The broadest definition of a perennial plant simply states that it's a herbaceous, or non-woody, plant — as opposed to, say, a shrub or tree (see Chapter 11) — that last a couple years or more. Perennials, like lilies and daffodils, can be bulbs (Chapter 8 contains info on bulbs). Herbaceous perennials are plants that have foliage that dies back to the ground, and new foliage and shoots sprout from their overwintering roots next spring.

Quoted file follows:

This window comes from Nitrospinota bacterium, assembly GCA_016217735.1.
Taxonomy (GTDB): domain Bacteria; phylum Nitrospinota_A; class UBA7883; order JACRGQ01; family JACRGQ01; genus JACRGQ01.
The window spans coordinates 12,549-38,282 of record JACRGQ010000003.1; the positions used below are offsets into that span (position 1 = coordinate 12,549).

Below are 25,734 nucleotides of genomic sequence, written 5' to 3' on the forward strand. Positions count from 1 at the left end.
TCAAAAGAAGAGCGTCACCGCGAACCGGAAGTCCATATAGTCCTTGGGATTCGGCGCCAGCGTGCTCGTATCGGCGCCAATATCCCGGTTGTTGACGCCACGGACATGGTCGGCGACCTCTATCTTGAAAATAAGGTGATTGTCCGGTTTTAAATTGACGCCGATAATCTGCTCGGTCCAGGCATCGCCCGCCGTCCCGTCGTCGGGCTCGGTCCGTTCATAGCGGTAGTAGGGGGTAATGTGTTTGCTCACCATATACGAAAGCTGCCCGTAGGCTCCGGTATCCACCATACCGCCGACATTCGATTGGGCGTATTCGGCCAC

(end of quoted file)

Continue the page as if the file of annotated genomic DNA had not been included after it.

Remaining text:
Perennial plants are a wonderfully varied group, quite possibly the most varied group a gardener can work with. No matter where you live and what your growing conditions are (climate, soil type, sun or shade), you have plenty of plants to choose from. So which perennials should you include in your garden? Start off by knowing which general group can work best for you: hardy perennials or tender perennials.
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